Read the fine print carefully, especially what’s in between the lines. As less scrupulous companies look to cash in on the trend, be aware of entities who skimp on privacy details; DNA Explained chronicles a lot of questionable experiences with other testing companies.

Above all, really think about what you’re comfortable with before you send in those cheek swabs or tubes of spit. While the commercials make this look fun, it is a serious choice and should be treated like one.

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Opinion Editorials

How to deal with an abusive boss and keep your job, too

(OPINION EDITORIAL) Sometimes bosses can be the absolute worst, but also, you depend on them. Here’s how to deal with an abusive boss and, hopefully, not get fired.

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Nothing can ruin your work life like an abusive boss or supervisor. But when you’re dependent on your boss for assignments, promotions – heck, your paycheck – how can you respond to supervisor abuse in a way that doesn’t jeopardize your job or invite retaliation?

A new study to be published in the next Academy of Management Journal suggests an intriguing approach to responding to an abusive boss. As you might expect, their study shows that avoiding the abuser does little to change the dynamic.

But the study also found that confronting the abuser was equally ineffective.

Instead, the study suggests that workers in an abusive situation “flip the script” on their bosses, “shifting the balance of power.” But how?

The researchers tracked the relationship between “leader-follower dyads” at a real estate agency and a commercial bank. They found that, without any intervention, abuse tended to persist over time.

However, they also discovered two worker-initiated strategies that “can strategically influence supervisors to stop abuse and even motivate them to mend strained relationships.”

The first strategy is to make your boss more dependent on you. For example, one worker in the study found out that his boss wanted to develop a new analytic procedure.

The worker became an expert on the subject and also educated his fellow co-workers. When the boss realized how important the worker was to the new project, the abuse subsided.

In other words, find out what your boss’s goals are, and then make yourself indispensable.

In the second strategy, workers who were being abused formed coalitions with one another, or with other workers that had better relationships with the boss. The study found that “abusive behavior against isolated targets tends to stop once the supervisor realizes it can trigger opposition from an entire coalition.”

Workplace abuse is not cool, and it shouldn’t really be up to the worker to correct it. At times, the company will need to intervene to curb bad supervisor behavior. However, this study does suggest a few strategies that abused workers can use to try to the tip the balance in their favor.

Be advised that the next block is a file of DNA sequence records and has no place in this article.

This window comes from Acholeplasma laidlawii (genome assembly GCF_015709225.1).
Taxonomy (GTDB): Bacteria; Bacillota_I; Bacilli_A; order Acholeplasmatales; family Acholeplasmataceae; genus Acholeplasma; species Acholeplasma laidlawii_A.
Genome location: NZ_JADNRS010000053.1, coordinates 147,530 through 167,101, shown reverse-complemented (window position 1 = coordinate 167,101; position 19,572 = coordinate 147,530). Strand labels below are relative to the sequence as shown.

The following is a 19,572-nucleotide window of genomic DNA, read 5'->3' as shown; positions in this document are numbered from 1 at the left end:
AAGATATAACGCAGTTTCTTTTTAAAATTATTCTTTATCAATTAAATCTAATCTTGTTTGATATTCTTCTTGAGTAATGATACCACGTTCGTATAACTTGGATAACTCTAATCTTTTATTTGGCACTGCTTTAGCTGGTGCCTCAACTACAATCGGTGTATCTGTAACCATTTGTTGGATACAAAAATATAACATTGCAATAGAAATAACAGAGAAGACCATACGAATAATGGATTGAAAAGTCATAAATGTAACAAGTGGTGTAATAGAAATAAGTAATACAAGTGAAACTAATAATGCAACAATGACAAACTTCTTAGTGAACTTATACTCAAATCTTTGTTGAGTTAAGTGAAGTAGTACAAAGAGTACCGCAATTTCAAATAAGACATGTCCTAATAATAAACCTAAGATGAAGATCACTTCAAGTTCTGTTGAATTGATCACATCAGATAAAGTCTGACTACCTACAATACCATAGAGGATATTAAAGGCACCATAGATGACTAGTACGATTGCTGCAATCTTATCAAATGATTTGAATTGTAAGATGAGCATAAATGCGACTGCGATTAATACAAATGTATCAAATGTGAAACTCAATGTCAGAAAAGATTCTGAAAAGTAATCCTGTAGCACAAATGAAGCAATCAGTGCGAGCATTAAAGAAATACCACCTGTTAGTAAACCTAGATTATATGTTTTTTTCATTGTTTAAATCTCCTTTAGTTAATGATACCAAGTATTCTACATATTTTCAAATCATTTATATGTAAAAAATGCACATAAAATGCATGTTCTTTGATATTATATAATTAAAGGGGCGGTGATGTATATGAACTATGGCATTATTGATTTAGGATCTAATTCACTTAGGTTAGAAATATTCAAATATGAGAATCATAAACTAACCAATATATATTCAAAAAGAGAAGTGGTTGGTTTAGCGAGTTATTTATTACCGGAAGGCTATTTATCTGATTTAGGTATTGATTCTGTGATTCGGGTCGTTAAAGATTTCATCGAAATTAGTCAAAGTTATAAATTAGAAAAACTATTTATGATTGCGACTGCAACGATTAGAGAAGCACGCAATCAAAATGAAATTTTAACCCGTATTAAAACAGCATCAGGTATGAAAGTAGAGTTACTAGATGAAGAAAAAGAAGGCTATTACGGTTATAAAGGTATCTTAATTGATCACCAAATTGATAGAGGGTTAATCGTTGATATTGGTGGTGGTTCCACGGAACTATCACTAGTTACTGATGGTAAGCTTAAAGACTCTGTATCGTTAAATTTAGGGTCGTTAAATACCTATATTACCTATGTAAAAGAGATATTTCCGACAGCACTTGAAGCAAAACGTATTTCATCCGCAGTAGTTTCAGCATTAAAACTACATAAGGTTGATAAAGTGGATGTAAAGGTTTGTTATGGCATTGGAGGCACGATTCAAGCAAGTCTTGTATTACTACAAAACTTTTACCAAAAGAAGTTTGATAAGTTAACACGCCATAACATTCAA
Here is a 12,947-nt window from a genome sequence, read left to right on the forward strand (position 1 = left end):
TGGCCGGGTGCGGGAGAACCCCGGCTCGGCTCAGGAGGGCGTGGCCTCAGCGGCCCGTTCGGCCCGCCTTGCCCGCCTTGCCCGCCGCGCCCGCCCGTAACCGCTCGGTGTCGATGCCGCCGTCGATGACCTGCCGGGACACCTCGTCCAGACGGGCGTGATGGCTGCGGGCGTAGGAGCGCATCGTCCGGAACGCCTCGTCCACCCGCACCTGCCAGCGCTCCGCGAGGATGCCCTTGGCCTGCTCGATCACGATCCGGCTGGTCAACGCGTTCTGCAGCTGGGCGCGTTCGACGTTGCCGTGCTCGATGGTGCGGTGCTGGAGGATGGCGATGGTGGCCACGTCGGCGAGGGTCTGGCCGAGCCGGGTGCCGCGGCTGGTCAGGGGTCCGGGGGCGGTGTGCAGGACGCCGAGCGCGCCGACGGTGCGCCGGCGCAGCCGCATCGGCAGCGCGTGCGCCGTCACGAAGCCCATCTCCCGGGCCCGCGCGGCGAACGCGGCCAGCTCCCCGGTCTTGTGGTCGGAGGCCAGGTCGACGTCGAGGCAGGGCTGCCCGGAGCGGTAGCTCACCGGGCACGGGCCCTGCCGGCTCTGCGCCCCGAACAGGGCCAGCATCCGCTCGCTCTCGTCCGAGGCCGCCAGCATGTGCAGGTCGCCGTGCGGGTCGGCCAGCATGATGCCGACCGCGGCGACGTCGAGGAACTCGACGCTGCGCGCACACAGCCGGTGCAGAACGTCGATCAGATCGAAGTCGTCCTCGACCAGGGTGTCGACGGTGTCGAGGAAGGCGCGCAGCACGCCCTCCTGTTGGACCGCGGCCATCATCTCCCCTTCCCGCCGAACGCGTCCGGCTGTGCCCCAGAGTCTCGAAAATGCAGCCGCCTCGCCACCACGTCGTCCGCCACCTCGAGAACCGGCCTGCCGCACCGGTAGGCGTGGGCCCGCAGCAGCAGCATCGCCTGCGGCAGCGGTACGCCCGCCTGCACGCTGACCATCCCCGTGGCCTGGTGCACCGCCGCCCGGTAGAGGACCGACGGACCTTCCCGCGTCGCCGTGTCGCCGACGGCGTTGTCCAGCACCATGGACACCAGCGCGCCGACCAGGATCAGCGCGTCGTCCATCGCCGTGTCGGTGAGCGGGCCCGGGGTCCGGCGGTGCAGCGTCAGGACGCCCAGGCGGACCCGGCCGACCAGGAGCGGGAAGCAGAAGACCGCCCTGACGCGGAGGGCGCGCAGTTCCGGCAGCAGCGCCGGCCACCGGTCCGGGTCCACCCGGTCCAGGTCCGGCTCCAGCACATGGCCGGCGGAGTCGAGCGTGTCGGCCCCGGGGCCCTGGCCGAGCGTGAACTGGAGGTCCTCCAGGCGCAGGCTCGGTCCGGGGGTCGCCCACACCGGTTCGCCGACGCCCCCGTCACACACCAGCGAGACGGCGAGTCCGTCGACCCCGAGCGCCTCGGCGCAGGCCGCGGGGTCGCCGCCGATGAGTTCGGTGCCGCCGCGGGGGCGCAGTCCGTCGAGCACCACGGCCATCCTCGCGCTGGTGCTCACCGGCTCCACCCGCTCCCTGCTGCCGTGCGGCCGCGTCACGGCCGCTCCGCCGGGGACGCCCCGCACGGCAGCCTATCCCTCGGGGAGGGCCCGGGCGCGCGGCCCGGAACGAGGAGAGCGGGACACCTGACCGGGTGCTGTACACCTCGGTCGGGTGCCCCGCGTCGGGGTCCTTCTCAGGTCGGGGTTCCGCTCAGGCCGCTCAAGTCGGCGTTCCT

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Opinion Editorials

Avoid the stack, conquer busy work as it comes

(PRODUCTIVITY) It’s easy overwhelmed with emails and a stack of real mail. But tackling as it comes may help to enhance organization and productivity.

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A few weeks ago, I was walking through my office (also known as my bedroom after 5 p.m.) and I noticed a stack of mail that I had tossed aside over the course of the last few months. While they were non-urgent, this collection of paperwork had been opened, read, and left unattended.

Now, this was a classic move of mine – leave a mess for Future Taylor to clean up. So, imagine my surprise when Present Taylor woke up and decided to put an end to “the stack.”

I sat down, went through everything, and took care of what needed to be done. Even though my wallet took a few hits, it felt great to have this cleared up and off my desk.

Right then and there, I made it a rule to let things only cross my desk once (unless there’s some extenuating circumstance in which it requires me to come back to it; i.e. my favorite sentence on this paperwork “This is not a final bill.”) There’s no point in drawing out the stress that “the stack” induce.

This led me to finally attacking something that’s been on my to-do list since I created my Gmail account in 2009 – create an organizational system.

I set aside some time to create folders (for individual projects, people I communicate with frequently, etc.)

While this is all stuff that you may have already implemented, my point is that this increase my productivity and lifted a weight off of my shoulders I didn’t acknowledge was there.

So, I encourage you to find one of those menial tasks that has been on your to-do list forever and tackle it.

This can include, organizing all of your electronic files into folders, updating your phone and email contacts, or going through all of your desk drawers to get rid of unneeded items. Organizing and freshening up your workspace can help increase your focus.

Once you’re organized and in gear, try the “let it cross your desk once” method. When an email comes in, respond to it or file it. When a bill comes in, pay it. You may be surprised at your rise in productivity.